Hi guys. Any idea where I can grab a day sheet for pulse outputs on EDMI meters. If a certain ct ratio exists there is a set pulse for that or is there a calculation one can use to ensure the correct pulse output is selected. Thanks in advance.
Welcome, Gareth, to the OEM forum.
To be honest, I don’t understand your question. Which model of EDMI meter do you have, and have you tried the usual suspects - principally EDMI themselves, for a - did you mean data - sheet?
What’s going through the back of my mind is you have an industrial installation, not a domestic one, and your meter has current transformers instead of a direct input, which is the case for every domestic meter that I’ve come across.
Even if that’s the case, the meter’s pulse output will almost certainly be scaled internally, and the pulse rate will be shown on the face, or a label, or if it’s an electronic meter, via an option in the display. I’d be surprised if you - presumably you are a consumer - have any choice regarding the scale factor for the pulse output.
I’ve just looked at the data sheet for the Mk31 meter, that says “Meter Constant: 1600imp/kWh or 3200imp/kWh” - but I would be fairly certain that this choice is vested in the meter owner (your supplier) and not you.
If you are putting the pulse count into emonCMS (say), that’s where you scale it to represent kWh, according to the meter constant.
Thank you very much for your in-depth response.
You are spot on. The problem we were facing is that this meter is in a commercial installltion. There is a constant on the face that says 1000 impulses / kWh. That is for the flashing led on the front panel. Problem we encountered was that were were not getting the correct consumption usage. We are using our own Pan 42 with 800/5 ct using our own Centrica bridge that uploads data wirelessly to the cloud but when comparing our plus the utility there was discrepancies. Turns out the meter was set to a 400/5 ct ratio but only using 200/5 ct on the main supply.
The meter has pulses outputs and this output is directly proportionate to the ct ratio. A ratio of 200/5 gives automatically a factor of 0.04 kWh/ impulse. Double the cut ratio and you double factor. Apparently there is constant for this and that is the spread sheet I am looking for. I hope this makes sense.
If you’re using a 200:5 c.t and the meter is set up for a 400:5 one, then you’re going to be getting twice the secondary current that the EDMI meter expects and so the meter will be emitting 2000 impulses / kWh.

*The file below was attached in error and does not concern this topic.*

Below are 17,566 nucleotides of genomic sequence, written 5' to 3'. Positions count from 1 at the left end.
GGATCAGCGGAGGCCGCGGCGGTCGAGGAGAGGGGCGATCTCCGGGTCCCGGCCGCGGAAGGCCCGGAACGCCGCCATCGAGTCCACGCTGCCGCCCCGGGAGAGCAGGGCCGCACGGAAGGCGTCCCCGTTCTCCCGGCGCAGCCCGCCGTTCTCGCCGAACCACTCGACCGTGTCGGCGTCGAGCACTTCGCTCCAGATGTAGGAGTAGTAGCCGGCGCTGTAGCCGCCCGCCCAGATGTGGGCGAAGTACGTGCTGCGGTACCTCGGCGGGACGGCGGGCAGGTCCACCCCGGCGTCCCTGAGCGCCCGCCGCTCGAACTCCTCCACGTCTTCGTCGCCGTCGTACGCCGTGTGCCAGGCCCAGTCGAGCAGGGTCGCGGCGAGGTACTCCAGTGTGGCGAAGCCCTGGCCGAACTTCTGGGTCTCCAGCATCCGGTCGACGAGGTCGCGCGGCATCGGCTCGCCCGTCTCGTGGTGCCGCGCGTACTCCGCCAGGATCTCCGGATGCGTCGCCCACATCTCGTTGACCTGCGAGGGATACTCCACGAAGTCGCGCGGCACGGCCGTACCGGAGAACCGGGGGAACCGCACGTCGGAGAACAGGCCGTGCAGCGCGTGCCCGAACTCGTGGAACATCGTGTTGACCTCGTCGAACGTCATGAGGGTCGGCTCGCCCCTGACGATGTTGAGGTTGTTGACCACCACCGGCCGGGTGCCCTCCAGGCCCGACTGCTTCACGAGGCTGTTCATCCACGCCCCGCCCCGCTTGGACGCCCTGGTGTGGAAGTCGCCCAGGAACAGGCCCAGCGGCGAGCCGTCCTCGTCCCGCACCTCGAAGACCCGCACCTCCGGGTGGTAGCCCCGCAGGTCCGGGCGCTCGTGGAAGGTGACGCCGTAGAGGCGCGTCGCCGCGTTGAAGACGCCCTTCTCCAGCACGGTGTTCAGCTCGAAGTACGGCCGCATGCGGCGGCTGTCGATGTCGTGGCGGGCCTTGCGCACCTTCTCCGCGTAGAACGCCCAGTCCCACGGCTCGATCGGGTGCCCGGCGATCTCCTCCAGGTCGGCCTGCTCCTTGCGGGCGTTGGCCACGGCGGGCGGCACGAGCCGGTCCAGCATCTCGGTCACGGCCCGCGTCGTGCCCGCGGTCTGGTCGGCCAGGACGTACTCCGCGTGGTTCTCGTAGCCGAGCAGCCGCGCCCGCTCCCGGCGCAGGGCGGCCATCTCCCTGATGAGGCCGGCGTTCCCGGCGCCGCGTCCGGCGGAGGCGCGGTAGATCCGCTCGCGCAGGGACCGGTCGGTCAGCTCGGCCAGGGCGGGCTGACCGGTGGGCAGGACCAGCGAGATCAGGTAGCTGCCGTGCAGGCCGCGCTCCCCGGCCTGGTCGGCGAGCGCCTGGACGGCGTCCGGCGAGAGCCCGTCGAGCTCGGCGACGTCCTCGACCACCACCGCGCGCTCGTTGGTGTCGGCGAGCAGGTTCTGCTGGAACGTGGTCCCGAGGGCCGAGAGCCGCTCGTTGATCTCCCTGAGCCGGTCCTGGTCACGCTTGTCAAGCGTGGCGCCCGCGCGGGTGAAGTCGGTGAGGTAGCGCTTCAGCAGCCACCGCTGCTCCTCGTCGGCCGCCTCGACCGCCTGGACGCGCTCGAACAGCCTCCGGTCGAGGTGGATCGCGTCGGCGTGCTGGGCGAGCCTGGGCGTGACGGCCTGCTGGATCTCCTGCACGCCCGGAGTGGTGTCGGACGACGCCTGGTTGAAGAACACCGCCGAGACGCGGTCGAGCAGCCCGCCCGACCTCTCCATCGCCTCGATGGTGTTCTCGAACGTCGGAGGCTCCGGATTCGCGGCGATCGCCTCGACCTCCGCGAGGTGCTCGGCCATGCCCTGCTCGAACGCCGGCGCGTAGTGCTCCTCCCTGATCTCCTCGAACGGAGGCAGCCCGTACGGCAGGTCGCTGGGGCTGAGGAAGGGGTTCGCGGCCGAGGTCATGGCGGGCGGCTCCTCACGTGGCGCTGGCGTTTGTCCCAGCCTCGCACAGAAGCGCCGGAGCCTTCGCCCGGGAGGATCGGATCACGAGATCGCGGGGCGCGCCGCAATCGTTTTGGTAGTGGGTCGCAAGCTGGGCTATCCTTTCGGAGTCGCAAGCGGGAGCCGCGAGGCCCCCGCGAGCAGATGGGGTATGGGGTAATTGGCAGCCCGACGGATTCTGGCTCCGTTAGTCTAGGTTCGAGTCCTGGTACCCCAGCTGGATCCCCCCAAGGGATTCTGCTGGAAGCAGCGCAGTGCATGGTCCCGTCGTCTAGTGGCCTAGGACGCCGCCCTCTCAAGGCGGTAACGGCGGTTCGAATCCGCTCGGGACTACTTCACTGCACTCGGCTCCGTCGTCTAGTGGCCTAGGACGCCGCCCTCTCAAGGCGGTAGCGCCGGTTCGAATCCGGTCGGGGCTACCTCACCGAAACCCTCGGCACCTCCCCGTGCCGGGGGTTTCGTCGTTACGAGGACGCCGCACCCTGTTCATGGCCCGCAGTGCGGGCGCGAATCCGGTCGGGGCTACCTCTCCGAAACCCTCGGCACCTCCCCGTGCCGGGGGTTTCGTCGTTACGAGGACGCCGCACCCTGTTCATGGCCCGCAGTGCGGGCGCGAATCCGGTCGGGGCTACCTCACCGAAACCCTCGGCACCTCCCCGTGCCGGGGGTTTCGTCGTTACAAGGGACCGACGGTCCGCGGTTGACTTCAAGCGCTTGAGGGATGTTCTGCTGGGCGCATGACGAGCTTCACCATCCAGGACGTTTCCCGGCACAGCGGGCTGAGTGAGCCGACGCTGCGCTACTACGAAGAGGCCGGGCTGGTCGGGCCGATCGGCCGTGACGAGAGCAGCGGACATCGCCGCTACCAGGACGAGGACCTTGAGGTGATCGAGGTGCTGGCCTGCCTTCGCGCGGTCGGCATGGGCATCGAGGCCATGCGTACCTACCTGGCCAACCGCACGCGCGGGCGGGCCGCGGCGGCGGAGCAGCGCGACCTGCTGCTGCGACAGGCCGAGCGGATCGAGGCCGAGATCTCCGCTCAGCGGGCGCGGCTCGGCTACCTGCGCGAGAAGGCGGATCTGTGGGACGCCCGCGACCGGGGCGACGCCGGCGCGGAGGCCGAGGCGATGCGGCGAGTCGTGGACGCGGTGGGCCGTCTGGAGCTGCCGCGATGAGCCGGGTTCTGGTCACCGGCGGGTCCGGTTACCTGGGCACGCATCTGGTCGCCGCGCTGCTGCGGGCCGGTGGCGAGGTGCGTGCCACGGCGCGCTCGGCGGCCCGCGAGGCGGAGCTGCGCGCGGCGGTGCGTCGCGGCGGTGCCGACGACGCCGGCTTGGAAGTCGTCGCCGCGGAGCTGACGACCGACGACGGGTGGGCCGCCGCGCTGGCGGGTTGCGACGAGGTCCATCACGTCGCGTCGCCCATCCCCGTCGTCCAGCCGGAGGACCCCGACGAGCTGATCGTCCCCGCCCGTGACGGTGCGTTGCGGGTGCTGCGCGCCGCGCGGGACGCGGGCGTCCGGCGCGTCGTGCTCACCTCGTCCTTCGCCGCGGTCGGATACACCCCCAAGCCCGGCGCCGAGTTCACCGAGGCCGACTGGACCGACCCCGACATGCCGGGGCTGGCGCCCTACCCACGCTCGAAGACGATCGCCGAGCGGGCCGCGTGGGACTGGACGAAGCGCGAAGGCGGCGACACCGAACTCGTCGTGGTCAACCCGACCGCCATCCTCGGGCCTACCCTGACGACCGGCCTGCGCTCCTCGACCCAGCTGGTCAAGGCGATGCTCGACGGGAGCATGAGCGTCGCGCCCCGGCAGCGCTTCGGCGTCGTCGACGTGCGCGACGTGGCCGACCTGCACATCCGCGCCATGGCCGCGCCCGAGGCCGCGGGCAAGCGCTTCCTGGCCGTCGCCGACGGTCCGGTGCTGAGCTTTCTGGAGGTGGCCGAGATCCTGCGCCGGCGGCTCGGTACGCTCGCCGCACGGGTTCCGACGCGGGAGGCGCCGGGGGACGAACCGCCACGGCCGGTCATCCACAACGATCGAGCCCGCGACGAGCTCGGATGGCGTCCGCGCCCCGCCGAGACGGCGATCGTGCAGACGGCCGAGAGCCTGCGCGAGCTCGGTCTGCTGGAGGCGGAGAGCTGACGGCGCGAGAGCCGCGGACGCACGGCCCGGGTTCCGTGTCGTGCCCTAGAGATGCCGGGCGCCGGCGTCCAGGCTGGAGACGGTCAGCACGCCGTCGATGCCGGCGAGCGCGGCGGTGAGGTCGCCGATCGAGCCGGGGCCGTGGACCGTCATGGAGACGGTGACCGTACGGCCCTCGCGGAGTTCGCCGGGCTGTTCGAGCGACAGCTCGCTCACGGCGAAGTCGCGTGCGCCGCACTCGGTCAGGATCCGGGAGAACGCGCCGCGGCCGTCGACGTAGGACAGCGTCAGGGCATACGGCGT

Is the question now, how do you calibrate your Pan 42 to use a 800:5 c.t?
I see the data lists 600:5 & 1000:5 c.t’s, but I can’t see anything about telling the Pan 42 which it is using, but that must exist either inside the unit itself, or it could be in the “cloud” application. I think that’s the place where I’d look first.
Hi Robert. Sorry for not getting back to you earlier. The pan 42 requires an input. So we input what the size ct we are using and it will in turn reduce its own calculations. Without buying take off heads and software it’s difficult to determine what the pulse weight has been programmed too. So currently we have a 2 wire system connected to the relay output of a A1700 Elster meter. My bridge is seeing a good influx of pulses. The question still remains, what is the pulse value. What does each pulse represent. If I take my max kw to be 541kw convert that to kWh = 541kwh /3600 so a pulse at 1 sec intervals would equate too 0.075. It’s all confusing. If only the button on the meter could tell us what the pulse value S set too life would be a whole lot easier
I think you need to be careful with your spell-checker - there appear to be a lot of wrong words that are making the description less clear.
Where does this meter fit into the picture?
Earlier you wrote
Presumably, that is sending real numbers, not pulses. So is the calibration/scaling of that which you might be questioning - “might” because it appears two sources disagree, and you don’t appear to have a reference to arbitrate between them.
I think there’s a bit of a mix-up there too - don’t you mean the calibration is proportional to the c.t. ratio? Let’s get the thinking straight: The calibration of the meter’s kWh display is proportional to the c.t. ratio. The pulse count is in turn proportional to the kWh recorded. A meter set for a 400:5 c.t. will record twice the power/energy as one set for a 200:5 c.t. given the same load. Are you really saying you are, or were, paying for twice the energy that you’re using? If so, that’s seriously worrying.
Which brings me to this
What is the present state of your metering? (Remember, all I know about your installation is what’s written here.) I think you’ve got to do it the hard way: note the meter reading of kWh, wait for some period of time while counting pulses, then note the reading again, and work out the pulse count per kWh from that.